Public education systems in Pacific plagued by commercial activity, new EI report finds

Public education systems in Pacific plagued by commercial activity, new EI report finds

“Commercial Activity in Pacific Education”, an Education International report examining the extent of privatisation and commercialisation in education in the region, was launched today at the conference of the Council of Pacific Education.

The scoping study by researchers Anna Hogan, Greg Thompson, Bob Lingard from Queensland University and Mesake Dakuidreketi from the University of the South Pacific, reveals the impact and consequences of education reform on schooling in the Cook Islands, Fiji, Kiribati, Samoa, Solomon Islands, Tonga, Tuvalu, and Vanuatu. 

 

 

Speaking at the Council of Pacific Education (COPE) conference held in Fiji, Govind Singh, COPE General Secretary, underlined that “this research points at many deeper unidentified issues plaguing the Pacific education system, including teacher recruitment, teacher morale, sustainability and financing. The issues raised are very serious – they must not be left here. Today conference participants will discuss next steps, strategising to defend public education from further attack.”  

 

 

David Edwards, General Secretary of Education International (EI), welcomed the research, stressing: “This research is both significant and highly concerning as it shows the expanding reach of education policies that promote the commercialisation of public education. EI commits to supporting all COPE unions to advocate for quality terms of employment, as it is only through raising the attractiveness of the profession that quality public education for all can be achieved.”

 

 

In addition to shedding light on teaching policies driven by corporate logic, the report raises important questions related to the extent of the influence of international organisations and donors in COPE education systems. According to Angelo Gavrielatos, Director of EI’s Global Response to the privatisation and commercialisation in and of education, “this scoping report potentially reveals just the tip of the iceberg… to better understand commercialisation trends in Pacific education it will be necessary to engage in further research, exploring in greater detail the extent and nature of influence of external organisations, donor countries and philanthropists.”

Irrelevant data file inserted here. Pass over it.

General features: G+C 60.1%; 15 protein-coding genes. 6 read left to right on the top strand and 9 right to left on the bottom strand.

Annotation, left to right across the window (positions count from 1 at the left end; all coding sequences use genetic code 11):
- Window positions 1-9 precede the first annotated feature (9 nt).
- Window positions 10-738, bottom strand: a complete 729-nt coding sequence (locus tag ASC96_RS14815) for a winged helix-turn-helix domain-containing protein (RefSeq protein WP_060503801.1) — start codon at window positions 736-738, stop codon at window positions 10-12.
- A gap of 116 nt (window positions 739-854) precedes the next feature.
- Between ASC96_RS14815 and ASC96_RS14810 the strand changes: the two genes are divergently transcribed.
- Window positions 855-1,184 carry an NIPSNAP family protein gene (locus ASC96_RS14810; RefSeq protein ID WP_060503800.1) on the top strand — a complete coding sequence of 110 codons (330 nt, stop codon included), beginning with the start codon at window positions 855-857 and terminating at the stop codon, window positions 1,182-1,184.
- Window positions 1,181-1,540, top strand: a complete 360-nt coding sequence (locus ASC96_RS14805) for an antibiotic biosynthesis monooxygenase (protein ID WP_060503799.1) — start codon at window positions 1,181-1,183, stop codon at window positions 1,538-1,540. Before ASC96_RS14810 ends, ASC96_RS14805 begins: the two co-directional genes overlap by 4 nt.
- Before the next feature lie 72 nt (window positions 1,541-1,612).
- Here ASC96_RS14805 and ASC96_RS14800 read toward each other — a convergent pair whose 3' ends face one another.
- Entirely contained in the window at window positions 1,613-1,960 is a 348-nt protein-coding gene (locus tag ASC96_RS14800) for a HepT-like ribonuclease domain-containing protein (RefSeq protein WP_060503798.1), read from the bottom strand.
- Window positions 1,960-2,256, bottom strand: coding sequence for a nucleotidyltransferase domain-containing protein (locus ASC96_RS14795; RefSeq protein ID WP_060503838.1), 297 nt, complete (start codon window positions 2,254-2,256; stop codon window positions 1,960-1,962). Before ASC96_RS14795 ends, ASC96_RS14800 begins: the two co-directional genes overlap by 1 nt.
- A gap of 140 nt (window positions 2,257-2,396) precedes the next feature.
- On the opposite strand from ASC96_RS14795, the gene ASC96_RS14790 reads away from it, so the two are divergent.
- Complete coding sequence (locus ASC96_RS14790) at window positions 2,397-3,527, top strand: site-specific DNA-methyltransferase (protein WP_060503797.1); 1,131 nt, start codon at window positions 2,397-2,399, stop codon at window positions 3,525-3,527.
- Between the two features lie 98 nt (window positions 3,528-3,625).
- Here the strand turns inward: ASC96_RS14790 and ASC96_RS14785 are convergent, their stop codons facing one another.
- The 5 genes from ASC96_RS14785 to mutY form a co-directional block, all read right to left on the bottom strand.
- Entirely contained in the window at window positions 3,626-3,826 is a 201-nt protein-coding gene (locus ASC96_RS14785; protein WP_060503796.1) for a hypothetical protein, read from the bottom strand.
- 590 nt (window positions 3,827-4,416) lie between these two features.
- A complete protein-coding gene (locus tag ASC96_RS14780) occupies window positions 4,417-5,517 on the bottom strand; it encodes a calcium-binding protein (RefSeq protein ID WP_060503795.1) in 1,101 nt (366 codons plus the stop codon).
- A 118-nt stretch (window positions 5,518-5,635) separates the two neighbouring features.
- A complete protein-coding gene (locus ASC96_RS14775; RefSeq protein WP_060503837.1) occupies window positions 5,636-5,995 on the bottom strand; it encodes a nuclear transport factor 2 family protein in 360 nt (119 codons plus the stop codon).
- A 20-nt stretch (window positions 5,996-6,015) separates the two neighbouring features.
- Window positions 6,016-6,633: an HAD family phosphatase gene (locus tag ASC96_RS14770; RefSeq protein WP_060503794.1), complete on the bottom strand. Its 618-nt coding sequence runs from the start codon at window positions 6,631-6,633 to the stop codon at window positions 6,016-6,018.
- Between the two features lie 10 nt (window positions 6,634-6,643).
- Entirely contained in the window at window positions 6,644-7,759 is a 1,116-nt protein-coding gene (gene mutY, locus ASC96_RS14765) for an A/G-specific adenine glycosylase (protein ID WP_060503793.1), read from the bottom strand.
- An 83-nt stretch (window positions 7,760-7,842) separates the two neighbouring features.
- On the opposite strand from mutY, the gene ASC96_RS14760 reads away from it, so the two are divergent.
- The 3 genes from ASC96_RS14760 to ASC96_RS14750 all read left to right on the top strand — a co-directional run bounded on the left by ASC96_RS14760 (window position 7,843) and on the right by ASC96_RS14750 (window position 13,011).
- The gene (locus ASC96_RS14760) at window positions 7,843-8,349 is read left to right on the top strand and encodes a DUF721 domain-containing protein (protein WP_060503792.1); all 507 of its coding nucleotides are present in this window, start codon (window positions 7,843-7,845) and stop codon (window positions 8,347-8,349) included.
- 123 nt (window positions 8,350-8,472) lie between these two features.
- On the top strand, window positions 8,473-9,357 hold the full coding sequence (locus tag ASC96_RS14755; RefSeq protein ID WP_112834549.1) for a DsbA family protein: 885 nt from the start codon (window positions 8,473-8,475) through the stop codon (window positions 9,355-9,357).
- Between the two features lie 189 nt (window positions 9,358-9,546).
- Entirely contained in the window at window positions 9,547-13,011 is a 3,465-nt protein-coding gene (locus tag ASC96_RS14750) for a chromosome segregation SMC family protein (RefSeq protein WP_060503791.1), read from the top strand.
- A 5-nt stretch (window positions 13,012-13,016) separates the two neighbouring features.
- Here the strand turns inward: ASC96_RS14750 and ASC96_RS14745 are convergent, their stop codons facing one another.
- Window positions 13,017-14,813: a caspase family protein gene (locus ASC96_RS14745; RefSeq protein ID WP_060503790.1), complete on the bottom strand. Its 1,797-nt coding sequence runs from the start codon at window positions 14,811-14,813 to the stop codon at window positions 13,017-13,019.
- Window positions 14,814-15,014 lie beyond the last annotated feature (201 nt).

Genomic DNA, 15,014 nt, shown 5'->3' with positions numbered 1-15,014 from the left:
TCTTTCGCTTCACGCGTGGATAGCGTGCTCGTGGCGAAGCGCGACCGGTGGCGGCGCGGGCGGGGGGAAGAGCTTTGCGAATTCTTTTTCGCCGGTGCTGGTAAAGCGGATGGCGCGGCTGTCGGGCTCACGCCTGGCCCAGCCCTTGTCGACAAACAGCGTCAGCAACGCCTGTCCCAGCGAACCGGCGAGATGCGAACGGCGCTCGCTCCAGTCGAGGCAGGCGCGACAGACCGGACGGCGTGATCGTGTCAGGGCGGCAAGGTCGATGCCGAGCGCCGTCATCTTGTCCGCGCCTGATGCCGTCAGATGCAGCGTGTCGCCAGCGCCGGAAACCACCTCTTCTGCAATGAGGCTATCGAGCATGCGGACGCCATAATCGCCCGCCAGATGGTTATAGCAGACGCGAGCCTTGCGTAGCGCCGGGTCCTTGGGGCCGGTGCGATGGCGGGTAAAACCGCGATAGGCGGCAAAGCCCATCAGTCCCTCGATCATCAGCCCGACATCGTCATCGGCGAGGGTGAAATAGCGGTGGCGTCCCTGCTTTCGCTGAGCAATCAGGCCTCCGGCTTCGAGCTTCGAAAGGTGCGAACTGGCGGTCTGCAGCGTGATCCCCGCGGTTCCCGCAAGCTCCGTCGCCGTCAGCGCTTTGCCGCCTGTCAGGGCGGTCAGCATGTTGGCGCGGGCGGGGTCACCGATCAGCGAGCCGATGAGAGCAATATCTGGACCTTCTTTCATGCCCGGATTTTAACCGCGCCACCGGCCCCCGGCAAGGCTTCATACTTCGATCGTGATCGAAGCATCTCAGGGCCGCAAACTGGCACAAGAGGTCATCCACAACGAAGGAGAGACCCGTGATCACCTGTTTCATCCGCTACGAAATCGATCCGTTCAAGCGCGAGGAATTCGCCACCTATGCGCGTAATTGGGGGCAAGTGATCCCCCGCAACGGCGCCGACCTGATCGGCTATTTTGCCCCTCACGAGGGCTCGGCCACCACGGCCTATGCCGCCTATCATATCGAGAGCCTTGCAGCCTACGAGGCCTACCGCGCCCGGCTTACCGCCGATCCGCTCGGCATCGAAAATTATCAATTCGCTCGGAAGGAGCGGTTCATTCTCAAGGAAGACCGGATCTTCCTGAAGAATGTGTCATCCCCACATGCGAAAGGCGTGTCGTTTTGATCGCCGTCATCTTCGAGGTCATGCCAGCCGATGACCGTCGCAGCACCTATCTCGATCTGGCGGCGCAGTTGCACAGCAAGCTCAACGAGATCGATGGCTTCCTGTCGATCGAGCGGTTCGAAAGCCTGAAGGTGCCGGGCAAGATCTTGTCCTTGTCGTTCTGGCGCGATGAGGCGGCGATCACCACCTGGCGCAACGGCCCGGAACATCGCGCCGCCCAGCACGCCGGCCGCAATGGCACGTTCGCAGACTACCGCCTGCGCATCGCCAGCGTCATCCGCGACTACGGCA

The authors suggest multiple important areas for further research. These will be reviewed by union leaders during this week’s conference, and priorities for action will be determined.  

 

 

 

 

Source

Disclaimer: All third-party opinions expressed via IASWI accounts linked to and from this page are those of the individuals concerned and do not necessarily represent those of IASWI or its affiliates. No copyright infringement is intended nor implied. To discuss this disclaimer or the removal of appropriate credit for materials of which you hold copyright please contact us. All the third party videos and contents found on workers-iran.org is not hosted on our servers; all third party videos or contents are hosted on a third party site. The opinions, beliefs and viewpoints expressed by the various authors and news sources on the www.workers-iran.org do not necessarily reflect the opinions, beliefs and viewpoints of the IASWI or official policies of the IASWI. These posts are only generated for the purpose of information sharing on the labour related issues.